Artikel-artikel mengenai Sanitation

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Ethiopian girls carrying water. Waterdotorg

Women still carry most of the world’s water

According to a new UN report, more than two billion people around the world do not have access to clean, safe water in their homes. Most of the work of getting water falls to women and girls.
South African children in Kwa-Zulu Natal walk to the last tap with running water after other communal taps were cut off due to drought. Reuters/Rogan Ward

South Africa is no longer the poster child for providing access to safe water

South Africa did a brilliant job of increasing access to safe water for millions of people after the first democratic elections in 1994. But it hasn't kept up the good work.
Children pump water at communal tap in Durban, South Africa. The country is facing a mounting water infrastructure challenge. REUTERS/Rogan Ward

South Africa’s water sector: a case study in state capture

Massive state capture activity is taking place in the South African water sector under the guise of radical economic transformation, threatening financial sustainability and water supply.
People use the Wawa River in the Philippines for many purposes. Phoebelyn Gulunan, 2016

Sanitation projects will go down the toilet unless we ask people what they really want

Community participation is vital to achieve the Sustainable Development Goals. But at the moment it often comes too little, too late.
Clean water can help to break the link between poor hygiene and eye diseases such as trachoma. Central Australian Aboriginal Media Association (CAAMA)

It’s a fallacy that all Australians have access to clean water, sanitation and hygiene

As Australia joins a New York summit to discuss the UN Sustainable Development Goals, it still faces questions over whether it is meeting water standards at home.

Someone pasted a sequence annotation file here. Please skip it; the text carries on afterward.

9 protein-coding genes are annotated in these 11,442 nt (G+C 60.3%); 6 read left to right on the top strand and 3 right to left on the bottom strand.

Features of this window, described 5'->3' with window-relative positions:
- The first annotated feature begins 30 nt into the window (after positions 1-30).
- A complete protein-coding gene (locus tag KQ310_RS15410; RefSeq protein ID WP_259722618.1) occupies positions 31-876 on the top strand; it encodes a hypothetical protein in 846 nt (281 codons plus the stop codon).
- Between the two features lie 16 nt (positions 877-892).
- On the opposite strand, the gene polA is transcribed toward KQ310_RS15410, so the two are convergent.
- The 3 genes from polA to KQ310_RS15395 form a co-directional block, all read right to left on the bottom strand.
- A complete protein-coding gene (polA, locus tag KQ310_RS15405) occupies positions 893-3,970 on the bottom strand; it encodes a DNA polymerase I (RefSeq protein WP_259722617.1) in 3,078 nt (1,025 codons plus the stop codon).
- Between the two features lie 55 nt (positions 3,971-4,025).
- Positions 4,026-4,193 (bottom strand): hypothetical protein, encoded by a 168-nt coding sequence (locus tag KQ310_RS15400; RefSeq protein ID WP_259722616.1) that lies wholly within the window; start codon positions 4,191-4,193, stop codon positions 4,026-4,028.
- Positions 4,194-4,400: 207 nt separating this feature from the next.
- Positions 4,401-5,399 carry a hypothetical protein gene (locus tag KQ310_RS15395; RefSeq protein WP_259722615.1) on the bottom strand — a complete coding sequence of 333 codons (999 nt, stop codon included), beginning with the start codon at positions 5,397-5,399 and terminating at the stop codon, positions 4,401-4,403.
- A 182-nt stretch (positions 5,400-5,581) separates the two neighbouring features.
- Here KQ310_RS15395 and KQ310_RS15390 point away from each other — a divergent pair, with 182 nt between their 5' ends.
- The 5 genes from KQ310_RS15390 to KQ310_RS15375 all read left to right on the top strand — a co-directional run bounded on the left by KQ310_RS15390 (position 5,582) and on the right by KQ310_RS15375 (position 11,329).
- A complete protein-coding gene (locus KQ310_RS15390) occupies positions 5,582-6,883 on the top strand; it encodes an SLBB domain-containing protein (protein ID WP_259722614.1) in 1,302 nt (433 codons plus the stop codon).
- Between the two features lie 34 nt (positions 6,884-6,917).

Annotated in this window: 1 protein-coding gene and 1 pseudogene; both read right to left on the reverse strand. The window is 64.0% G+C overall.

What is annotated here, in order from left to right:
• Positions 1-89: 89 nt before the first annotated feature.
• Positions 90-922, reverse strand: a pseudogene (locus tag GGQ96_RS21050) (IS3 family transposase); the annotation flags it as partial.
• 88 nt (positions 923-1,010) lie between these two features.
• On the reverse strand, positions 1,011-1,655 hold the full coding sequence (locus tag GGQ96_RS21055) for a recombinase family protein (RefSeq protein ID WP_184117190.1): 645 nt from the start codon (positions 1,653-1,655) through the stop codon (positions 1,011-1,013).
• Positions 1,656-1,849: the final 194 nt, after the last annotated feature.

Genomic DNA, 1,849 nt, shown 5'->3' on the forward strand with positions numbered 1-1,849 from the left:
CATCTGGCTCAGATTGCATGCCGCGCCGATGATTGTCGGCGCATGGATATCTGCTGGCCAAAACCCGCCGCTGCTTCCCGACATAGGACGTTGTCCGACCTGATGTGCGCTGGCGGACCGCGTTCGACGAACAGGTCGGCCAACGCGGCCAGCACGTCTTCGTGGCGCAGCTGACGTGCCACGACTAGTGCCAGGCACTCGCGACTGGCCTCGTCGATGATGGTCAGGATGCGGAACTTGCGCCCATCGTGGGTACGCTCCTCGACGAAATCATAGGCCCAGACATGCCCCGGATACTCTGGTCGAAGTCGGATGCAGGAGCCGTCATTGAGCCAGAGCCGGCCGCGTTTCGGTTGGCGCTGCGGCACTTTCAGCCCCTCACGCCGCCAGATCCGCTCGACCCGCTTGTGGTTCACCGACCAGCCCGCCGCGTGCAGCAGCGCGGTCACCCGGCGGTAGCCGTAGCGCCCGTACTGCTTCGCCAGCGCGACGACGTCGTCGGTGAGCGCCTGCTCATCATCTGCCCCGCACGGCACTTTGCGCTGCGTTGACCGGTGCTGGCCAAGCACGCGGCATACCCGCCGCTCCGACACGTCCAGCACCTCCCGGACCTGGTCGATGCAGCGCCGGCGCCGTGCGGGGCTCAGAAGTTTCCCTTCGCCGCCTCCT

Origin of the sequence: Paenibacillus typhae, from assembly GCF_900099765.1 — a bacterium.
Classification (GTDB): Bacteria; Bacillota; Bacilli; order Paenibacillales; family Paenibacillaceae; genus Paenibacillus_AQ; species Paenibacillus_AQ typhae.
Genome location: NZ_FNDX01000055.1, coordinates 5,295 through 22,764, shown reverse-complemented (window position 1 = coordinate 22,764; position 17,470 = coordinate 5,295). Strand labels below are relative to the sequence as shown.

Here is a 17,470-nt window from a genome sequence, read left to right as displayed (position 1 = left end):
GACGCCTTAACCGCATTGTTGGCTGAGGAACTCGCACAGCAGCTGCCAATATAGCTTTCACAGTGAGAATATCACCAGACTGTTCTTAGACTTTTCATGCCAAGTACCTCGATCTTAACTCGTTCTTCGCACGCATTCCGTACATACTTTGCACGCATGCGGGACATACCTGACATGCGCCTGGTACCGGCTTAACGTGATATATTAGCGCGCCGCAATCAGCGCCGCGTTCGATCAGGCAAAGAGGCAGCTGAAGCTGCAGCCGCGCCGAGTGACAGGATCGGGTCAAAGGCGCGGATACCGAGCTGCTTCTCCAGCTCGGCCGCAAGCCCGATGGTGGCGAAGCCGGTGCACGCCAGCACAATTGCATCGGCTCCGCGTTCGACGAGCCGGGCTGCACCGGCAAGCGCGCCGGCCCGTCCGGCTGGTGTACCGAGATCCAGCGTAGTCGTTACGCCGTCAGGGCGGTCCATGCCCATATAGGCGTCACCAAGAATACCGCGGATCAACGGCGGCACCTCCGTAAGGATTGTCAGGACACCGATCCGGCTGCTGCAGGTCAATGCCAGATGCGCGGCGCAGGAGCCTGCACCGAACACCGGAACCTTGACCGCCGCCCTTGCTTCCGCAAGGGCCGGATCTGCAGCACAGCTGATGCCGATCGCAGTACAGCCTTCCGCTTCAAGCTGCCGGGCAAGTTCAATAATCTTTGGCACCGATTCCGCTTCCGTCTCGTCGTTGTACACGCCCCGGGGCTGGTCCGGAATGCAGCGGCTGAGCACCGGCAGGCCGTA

In Africa, more than 315,000 children die every year from diarrhoeal diseases caused by unsafe water and poor sanitation. Shutterstock

Africa is failing to close the gap on providing water and sanitation

There have been modest improvements in water and sanitation provision in Africa, but there is still a long way to go. Most citizens rate their governments’ performance in this sphere poorly.
A child collects clean water in Delmas, east of Johannesburg, an area vulnerable to outbreaks of the deadly typhoid virus. Reuters/Mujahid Safodien

Explainer: causes, symptoms and cures of typhoid fever

The danger with typhoid is that symptoms are quite insidious and mimic those of other infectious diseases.
Newly built toilets at Harper transit site in Liberia. Oxfam International/Flickr

Gender equality comes one toilet at a time

While everyone needs access to proper sanitation to stay healthy, for girls and women it is also an issue of safety and equal participation in society.

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